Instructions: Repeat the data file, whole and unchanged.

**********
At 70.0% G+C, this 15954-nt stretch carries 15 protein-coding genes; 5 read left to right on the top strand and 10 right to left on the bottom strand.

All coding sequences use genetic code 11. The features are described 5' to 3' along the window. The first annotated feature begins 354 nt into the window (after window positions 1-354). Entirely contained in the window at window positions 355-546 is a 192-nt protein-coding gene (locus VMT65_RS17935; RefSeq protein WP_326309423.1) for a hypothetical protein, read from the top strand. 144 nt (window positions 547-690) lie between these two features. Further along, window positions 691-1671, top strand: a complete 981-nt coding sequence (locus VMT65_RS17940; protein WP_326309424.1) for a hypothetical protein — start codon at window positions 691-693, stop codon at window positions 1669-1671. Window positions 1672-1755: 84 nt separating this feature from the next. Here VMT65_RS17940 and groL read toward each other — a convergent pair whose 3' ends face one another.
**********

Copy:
At 70.0% G+C, this 15954-nt stretch carries 15 protein-coding genes; 5 read left to right on the top strand and 10 right to left on the bottom strand.

All coding sequences use genetic code 11. The features are described 5' to 3' along the window. The first annotated feature begins 354 nt into the window (after window positions 1-354). Entirely contained in the window at window positions 355-546 is a 192-nt protein-coding gene (locus VMT65_RS17935; RefSeq protein WP_326309423.1) for a hypothetical protein, read from the top strand. 144 nt (window positions 547-690) lie between these two features. Further along, window positions 691-1671, top strand: a complete 981-nt coding sequence (locus VMT65_RS17940; protein WP_326309424.1) for a hypothetical protein — start codon at window positions 691-693, stop codon at window positions 1669-1671. Window positions 1672-1755: 84 nt separating this feature from the next. Here VMT65_RS17940 and groL read toward each other — a convergent pair whose 3' ends face one another.